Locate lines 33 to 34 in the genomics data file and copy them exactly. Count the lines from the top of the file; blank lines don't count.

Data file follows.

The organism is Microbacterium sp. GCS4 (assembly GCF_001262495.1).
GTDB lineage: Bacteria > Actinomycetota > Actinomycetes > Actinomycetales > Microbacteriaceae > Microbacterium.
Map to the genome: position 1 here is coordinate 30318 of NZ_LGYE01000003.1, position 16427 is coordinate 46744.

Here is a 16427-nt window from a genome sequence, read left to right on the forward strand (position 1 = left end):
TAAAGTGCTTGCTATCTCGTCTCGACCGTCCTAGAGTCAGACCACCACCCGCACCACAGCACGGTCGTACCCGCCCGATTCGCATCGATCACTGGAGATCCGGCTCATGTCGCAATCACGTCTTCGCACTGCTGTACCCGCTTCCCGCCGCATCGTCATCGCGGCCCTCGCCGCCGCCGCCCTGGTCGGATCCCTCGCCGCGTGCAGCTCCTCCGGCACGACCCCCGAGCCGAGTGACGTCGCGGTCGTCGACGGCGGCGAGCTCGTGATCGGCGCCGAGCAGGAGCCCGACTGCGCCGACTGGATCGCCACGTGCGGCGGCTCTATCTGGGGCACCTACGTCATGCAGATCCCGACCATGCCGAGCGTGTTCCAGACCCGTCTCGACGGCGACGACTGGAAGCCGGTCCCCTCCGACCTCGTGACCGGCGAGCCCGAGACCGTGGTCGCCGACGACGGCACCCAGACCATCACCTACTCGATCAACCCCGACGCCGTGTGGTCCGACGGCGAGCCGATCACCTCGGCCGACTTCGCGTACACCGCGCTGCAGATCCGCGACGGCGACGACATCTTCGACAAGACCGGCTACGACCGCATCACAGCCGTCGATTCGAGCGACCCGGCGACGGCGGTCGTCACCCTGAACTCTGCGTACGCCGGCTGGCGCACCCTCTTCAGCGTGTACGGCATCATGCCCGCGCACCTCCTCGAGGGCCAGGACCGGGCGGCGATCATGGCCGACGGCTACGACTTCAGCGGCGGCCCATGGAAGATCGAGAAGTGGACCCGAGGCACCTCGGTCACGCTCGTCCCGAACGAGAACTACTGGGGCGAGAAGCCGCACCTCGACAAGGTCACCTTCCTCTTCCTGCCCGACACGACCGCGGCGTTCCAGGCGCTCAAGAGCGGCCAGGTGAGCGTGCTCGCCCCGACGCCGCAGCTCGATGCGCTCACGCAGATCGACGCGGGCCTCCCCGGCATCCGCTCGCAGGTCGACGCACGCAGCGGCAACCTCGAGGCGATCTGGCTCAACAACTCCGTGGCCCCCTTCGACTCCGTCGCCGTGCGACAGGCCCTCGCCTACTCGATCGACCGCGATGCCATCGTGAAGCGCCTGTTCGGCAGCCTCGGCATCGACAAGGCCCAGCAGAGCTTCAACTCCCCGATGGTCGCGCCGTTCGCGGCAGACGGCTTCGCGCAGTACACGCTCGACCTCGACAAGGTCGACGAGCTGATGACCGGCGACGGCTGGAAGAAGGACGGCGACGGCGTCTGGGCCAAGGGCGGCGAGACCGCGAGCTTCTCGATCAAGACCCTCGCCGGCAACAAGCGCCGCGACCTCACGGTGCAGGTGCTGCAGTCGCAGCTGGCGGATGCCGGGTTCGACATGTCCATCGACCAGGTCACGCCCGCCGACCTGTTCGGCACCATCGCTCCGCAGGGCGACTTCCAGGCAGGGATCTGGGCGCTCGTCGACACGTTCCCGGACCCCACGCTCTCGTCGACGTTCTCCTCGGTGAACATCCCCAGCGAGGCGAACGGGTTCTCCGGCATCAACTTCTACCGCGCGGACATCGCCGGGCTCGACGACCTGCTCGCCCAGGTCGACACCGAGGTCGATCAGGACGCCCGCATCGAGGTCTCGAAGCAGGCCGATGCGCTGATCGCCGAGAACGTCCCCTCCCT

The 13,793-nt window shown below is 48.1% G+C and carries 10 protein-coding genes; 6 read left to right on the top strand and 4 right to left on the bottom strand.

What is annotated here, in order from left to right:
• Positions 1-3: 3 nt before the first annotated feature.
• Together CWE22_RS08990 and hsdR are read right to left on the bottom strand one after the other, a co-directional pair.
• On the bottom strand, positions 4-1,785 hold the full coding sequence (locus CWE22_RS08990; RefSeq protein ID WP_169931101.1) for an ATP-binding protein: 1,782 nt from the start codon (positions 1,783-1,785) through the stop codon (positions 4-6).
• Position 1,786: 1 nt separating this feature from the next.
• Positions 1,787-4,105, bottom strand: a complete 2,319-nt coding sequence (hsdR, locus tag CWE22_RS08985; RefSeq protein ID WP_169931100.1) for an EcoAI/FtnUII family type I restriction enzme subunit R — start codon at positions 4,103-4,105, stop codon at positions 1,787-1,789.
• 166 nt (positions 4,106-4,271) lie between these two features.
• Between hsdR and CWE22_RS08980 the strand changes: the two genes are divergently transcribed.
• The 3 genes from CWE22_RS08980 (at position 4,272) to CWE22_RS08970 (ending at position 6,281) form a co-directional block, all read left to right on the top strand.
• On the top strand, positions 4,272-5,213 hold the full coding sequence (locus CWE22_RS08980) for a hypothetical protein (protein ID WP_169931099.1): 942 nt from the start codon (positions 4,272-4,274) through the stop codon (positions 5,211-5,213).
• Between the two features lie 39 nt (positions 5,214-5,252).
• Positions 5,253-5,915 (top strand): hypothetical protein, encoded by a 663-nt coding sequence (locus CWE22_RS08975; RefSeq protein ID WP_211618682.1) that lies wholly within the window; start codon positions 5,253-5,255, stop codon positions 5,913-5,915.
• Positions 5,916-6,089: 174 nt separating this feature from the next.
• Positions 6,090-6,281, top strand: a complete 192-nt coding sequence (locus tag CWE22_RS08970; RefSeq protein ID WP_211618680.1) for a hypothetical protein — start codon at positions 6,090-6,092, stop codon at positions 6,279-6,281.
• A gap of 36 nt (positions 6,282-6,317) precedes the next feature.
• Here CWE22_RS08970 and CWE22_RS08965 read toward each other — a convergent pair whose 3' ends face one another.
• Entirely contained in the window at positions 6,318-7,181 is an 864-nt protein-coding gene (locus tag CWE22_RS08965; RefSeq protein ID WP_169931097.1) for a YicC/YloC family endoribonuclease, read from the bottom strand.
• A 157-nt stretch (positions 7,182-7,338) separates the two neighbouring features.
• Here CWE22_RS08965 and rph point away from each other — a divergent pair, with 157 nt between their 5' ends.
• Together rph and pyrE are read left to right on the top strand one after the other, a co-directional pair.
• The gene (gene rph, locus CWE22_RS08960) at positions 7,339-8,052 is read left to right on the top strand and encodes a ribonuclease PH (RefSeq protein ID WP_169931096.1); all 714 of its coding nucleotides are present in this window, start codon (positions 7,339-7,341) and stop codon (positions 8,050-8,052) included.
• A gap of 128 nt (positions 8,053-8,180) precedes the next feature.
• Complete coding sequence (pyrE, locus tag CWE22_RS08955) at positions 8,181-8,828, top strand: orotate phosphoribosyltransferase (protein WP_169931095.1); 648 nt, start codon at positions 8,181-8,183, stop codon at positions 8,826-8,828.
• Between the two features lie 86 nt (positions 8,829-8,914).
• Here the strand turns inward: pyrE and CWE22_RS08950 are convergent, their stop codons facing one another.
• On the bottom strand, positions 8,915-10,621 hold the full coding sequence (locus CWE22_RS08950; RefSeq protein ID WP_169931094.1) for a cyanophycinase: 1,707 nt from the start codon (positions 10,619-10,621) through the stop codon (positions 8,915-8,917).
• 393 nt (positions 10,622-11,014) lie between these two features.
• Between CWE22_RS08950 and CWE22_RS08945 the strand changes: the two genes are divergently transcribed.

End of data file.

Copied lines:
• 393 nt (positions 10,622-11,014) lie between these two features.
• Between CWE22_RS08950 and CWE22_RS08945 the strand changes: the two genes are divergently transcribed.